Here is a major change from past years:  I used to award a particular book and author first place.  Then I continued on with second place, third, and on through tenth place.  Sometimes, the best book reading experience is clear to me.  Sometimes not.  Then trying to figure whether a particular book was the sixth or seventh best became arbitrary.  So even though these books appear in an order, there is no ranking.  Actually, I am basing the list on the way the books are stacked up in the picture above.

Also authors of the books became either prideful or hurt because of the placings.  Even authors who were winning Pulitzer Prizes were angry because they did not win the Ben House Best Books Prize.  So, authors, you are all winners.  Come to Texarkana and claim your reward:  A picture with me, the chance to autograph my copies of your books, and a dinner together at Wendy’s (if I pay) or a nice restuarant (if the author pays).


For several years, I have been reading Rick Atkinson’s Liberation Trilogy.  This year I read the third volume: The Guns at Last Light.  This set focuses on the European campaigns of World War II, in particular, the American phase of the war, starting with North Africa, then on to Italy, and finally, the Normandy invasion to the end of the war.  Atkinson is an outstanding historian and writer.  He weaves together the overall military campaigns with both key and famous figures in the war and with the accounts of individual soldiers.  For good World War II history and good writing, read the entire set.  This set is to World War II what Shelby Foote’s Civil War is to the American Civil War.  (I hope to someday get the boxed set of all three volumes.  My copy of The Guns at Last Light is defective and coming apart.)

cover of The Great Divide

Thomas Fleming is THE historian of the American War for Independence and early American history.  Yet, he goes beyond his one specialty and writes both histories and novels on other parts of American history.  His latest book is The Great Divide:  The Conflict Between Washington and Jefferson That Defined a Nation.  One could assemble the various Fleming books and have a near complete multi-volume study of the life and times of George Washington.  I will dream of such a boxed set being published and arriving in the mail.

This book is a great companion to other Fleming books or a good stand alone volume.  Washington and Jefferson were fellow Virginians, political leaders and cohorts, and fellow companions in the battle for liberty for the new American nation.  Washington, thankfully, was a skilled leader.  He was able to use Jefferson in his administration.  Jefferson, on the other hand, was a schemer.  He was able to work for Washington while also working against him to advance his own political agenda.  Jefferson was also a rival with Alexander Hamilton.  Washington and Hamilton had a good understanding of the radicalism of the French Revolution, while Jefferson either fell prey to or willingly adopted the thinking of the Revolutionaries.

Political conflict is nothing new.  Good men differ.  Politics is a rough sport.  Thankfully, in these conflicts between two of the renowned figures on Mount Rushmore, Washington’s wiser course of action prevailed.

The Hawk and the Dove: Paul Nitze, George Kennan, and the History of the Cold War by Nicholas Thompson is a great read.  This book was a total surprise to me.  I picked up a slightly marked used copy for a couple of bucks.  I thought it might be used as an occasional reference or might be read in that mythical future time when all books I own are read.  Then, I picked it up one evening and started reading.  This is an incredible history.  It is also a worthy tribute to two great American diplomats and civil servants.  I read lots of political books that leave me somewhat depressed.  This book was uplifting.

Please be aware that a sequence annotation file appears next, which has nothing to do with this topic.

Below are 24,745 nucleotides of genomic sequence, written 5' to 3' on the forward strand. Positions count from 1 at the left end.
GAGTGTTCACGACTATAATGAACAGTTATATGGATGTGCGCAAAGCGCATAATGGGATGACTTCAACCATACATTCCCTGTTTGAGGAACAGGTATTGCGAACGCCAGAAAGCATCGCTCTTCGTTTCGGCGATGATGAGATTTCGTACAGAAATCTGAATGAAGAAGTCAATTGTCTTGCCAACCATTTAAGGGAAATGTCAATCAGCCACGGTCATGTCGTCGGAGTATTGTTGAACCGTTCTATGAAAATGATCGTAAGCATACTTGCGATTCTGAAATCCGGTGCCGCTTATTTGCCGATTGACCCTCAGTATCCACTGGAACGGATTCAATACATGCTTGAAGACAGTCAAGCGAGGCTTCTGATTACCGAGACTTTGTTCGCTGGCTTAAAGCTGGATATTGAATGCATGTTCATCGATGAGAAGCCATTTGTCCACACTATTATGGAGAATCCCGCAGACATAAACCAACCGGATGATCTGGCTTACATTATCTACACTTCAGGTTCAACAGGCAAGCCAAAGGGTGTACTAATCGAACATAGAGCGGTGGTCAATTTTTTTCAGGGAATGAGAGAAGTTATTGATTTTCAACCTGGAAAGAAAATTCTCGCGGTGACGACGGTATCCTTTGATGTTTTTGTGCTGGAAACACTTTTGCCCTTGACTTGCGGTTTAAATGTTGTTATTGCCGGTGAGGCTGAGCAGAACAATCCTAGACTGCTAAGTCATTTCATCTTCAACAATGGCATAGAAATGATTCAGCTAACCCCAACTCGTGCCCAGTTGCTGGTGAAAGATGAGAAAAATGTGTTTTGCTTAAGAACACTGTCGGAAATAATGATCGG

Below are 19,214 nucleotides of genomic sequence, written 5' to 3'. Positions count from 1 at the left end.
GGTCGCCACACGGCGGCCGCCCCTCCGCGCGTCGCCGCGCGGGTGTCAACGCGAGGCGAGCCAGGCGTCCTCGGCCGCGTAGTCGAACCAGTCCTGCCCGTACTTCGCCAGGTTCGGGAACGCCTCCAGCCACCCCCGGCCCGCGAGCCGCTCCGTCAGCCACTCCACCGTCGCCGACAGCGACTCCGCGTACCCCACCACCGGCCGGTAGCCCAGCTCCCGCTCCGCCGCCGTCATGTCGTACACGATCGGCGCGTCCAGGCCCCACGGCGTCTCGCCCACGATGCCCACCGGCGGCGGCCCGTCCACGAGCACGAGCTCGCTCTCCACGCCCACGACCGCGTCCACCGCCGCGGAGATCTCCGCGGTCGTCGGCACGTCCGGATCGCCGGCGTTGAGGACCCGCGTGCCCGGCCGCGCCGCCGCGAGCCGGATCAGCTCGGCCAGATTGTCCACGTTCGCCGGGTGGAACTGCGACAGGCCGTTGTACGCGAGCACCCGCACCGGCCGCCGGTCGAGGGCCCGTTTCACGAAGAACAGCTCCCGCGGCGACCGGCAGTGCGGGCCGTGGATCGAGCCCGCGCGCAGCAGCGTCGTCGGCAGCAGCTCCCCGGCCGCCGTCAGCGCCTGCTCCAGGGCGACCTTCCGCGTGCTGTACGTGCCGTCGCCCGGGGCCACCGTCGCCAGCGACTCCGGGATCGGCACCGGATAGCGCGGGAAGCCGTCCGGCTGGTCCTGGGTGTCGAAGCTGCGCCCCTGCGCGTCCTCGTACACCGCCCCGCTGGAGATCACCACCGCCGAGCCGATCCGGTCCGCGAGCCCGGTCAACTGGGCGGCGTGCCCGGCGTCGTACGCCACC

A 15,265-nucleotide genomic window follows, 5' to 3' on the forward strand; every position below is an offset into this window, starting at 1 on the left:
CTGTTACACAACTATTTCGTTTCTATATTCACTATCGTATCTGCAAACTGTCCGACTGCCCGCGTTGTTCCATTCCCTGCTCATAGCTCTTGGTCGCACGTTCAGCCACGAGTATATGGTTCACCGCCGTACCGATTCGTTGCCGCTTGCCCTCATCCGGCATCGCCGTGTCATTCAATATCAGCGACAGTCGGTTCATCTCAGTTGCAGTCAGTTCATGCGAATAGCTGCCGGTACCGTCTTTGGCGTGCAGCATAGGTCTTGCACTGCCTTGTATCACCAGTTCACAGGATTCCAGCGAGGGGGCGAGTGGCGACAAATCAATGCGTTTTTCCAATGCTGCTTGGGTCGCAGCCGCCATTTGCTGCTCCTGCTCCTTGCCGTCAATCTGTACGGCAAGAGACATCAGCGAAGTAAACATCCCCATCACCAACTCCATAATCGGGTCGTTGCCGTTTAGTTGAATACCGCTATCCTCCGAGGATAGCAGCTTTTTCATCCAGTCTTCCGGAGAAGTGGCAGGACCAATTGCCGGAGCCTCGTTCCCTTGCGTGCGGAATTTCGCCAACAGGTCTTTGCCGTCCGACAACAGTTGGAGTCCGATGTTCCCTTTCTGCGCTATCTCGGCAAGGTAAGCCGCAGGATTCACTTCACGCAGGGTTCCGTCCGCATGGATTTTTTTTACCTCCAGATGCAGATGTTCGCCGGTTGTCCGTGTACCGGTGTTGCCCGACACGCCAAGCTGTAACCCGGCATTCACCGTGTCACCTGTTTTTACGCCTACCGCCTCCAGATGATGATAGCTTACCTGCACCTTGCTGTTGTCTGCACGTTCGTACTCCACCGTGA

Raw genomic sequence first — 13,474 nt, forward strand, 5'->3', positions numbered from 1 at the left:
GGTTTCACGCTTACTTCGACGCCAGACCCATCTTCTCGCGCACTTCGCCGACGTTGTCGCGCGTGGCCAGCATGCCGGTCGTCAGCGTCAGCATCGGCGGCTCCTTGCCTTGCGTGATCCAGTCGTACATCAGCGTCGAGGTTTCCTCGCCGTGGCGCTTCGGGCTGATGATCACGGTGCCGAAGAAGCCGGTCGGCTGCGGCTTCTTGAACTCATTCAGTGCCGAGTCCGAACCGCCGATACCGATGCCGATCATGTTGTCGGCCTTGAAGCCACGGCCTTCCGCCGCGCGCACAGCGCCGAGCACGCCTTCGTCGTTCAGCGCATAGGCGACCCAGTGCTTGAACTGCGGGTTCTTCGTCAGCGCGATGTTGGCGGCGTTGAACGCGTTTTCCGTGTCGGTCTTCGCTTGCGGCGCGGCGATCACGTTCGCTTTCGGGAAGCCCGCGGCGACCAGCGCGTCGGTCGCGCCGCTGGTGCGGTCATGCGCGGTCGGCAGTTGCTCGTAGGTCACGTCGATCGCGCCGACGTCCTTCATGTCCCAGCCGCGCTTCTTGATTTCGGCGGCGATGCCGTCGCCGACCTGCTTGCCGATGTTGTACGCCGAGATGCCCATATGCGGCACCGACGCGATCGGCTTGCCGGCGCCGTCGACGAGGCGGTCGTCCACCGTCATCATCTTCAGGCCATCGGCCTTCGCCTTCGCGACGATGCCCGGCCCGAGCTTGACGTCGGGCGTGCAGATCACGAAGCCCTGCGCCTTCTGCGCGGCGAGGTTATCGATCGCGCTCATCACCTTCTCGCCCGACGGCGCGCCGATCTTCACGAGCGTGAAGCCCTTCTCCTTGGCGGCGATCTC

Nitze and Kennan were both Cold Warriors, basically New Deal Democrats, and intellectuals.  They generally differed on how America should handle the Soviet Union and other foreign policy challenges.  Neither man ever became Secretary of State or held elective office.  Both were superior men.  This book was written by Nitze’s grandson.

In an interesting anecdote, he tells of seeing a well worn complete set of Joseph Conrad’s books.  “How, Gramps, did you have time to read all of these books when you were negotiating all the arms treaties?”  Nitze replied, “Missiles are boring.  Conrad is interesting.”

The Pastor as Public Theologian: Reclaiming a Lost Vision is a joint effort by Kevin Vanhoozer and Own Strachen, with a few short sections by other pastor/contributors.  For me, this book was preaching to the choir.  As it often happens, really smart theology students go for the academic track, while the others “settle” for being pastors.  As these authors testify, the most challenging academic and theological task is pastoral ministry.  “Our pastor is really a theologian” sometimes means that the listener better get prepared for a dull sermon with little application.  That should not be the case.

I am not a pastor (anymore), but I can testify to the need of pastors being more grounded in theology.  This is not just so he can refute Arminians, Dispensationalists, and others.  This is so he can open the Word of God and apply it to the congregation sitting in the pews.  This is a great study, no matter which side of the pulpit you are on during a Sunday morning service.

Os Guinness has written many good books for Christians that are profound, full of literary gems, and focused on the heart and mind connection.  And Fool’s Talk: Recovering the Art of Christian Persuasion may be his best book.  (The Call is quite good also.)  This is a book about Christian apologetics and more.  There have been many volumes of useful debate among apologists and theologians over defending the faith.  The various schools of thought (Presuppositionalist, Evidentialists, etc.) have built up worthy cases for their positions and useful critiques of the opposing schools.  This book never touches those intra-mural Christian debates.